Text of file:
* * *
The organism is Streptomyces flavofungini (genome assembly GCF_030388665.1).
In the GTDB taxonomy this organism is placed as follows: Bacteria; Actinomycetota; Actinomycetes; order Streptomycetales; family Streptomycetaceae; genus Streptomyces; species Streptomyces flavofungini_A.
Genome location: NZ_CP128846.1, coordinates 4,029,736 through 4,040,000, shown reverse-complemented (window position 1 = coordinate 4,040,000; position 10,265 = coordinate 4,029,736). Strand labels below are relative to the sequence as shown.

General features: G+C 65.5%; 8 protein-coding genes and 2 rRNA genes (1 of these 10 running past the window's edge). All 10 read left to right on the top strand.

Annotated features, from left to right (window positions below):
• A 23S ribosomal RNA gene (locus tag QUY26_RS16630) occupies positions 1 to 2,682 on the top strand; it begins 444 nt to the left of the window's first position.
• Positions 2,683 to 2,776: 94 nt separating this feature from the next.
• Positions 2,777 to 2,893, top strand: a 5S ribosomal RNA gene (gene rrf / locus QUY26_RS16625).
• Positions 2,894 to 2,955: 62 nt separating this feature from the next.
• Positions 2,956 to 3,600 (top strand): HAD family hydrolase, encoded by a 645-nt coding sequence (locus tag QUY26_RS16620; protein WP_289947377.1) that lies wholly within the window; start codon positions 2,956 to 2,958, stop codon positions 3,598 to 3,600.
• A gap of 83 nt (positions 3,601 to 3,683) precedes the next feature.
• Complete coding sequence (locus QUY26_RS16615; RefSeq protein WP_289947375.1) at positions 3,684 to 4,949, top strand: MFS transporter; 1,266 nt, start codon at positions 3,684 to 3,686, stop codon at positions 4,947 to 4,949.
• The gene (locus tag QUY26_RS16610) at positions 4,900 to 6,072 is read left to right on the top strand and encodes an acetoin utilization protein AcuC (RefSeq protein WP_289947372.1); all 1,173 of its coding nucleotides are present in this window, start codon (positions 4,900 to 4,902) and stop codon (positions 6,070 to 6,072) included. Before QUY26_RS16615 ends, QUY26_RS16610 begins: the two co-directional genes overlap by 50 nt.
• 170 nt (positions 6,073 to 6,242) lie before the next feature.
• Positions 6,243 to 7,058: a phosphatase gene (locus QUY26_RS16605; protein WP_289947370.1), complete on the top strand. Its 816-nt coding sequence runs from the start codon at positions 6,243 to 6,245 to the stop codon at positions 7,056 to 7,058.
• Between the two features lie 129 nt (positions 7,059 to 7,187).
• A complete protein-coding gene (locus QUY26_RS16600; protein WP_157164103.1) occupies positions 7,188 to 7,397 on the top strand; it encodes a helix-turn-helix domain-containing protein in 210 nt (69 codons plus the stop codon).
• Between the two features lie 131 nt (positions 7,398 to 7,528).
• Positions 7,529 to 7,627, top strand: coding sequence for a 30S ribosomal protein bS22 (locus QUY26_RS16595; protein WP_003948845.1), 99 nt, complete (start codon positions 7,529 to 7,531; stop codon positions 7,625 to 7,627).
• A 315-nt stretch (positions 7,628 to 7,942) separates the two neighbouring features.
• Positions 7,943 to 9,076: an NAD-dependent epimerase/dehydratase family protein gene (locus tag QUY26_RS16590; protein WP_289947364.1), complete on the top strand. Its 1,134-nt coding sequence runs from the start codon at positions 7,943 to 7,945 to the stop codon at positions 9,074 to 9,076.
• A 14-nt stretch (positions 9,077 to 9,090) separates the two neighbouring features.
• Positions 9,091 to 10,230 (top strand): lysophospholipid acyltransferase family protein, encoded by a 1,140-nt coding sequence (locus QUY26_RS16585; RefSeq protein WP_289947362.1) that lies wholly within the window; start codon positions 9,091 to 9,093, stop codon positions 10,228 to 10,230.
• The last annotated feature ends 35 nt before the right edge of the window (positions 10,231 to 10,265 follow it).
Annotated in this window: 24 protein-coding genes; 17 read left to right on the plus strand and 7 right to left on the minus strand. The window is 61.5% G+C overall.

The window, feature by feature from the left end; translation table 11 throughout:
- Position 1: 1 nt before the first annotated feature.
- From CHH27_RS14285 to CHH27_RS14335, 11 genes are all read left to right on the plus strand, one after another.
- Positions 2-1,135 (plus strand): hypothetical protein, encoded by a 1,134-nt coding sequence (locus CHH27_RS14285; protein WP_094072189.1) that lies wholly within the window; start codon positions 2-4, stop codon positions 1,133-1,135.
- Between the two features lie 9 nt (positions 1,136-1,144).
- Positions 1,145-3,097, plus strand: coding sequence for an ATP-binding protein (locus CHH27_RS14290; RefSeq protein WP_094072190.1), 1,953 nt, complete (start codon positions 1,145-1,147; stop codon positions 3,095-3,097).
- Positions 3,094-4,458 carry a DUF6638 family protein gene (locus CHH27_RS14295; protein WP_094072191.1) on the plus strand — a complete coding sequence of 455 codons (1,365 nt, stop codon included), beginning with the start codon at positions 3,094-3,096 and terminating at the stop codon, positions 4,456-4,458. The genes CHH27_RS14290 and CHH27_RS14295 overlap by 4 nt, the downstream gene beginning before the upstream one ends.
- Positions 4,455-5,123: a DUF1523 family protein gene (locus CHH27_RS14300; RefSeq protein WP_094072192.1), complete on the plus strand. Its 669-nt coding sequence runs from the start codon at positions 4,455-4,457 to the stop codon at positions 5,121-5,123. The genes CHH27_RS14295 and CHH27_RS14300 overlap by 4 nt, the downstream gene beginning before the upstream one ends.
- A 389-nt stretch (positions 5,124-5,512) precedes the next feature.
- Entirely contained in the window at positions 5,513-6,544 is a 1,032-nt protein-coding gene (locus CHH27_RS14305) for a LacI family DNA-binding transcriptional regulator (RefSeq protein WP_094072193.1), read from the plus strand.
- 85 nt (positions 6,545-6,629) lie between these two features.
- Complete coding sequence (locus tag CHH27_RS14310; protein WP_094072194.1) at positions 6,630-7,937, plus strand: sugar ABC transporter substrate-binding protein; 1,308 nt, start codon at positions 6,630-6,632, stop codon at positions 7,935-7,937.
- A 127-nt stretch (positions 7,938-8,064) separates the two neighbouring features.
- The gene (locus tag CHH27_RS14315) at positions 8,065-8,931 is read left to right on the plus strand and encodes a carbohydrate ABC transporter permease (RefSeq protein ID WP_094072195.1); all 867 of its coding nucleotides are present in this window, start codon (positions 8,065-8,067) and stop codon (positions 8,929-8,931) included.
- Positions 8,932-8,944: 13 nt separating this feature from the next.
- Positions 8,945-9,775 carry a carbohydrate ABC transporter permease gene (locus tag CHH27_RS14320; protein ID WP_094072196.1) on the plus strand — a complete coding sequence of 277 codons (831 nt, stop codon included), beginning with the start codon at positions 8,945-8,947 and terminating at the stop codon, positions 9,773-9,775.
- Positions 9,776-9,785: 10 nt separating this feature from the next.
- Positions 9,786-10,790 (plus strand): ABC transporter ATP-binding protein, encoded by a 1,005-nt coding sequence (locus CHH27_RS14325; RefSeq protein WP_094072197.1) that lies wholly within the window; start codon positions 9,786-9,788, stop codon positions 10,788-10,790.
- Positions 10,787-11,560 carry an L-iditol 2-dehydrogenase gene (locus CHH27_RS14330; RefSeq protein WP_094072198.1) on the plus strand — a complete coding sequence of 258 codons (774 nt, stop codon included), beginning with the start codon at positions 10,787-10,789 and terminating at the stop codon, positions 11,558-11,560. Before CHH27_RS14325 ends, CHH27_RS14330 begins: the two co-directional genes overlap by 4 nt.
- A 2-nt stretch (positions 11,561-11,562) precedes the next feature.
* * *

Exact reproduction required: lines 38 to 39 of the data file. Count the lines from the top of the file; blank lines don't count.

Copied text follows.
- A 127-nt stretch (positions 7,938-8,064) separates the two neighbouring features.
- The gene (locus tag CHH27_RS14315) at positions 8,065-8,931 is read left to right on the plus strand and encodes a carbohydrate ABC transporter permease (RefSeq protein ID WP_094072195.1); all 867 of its coding nucleotides are present in this window, start codon (positions 8,065-8,067) and stop codon (positions 8,929-8,931) included.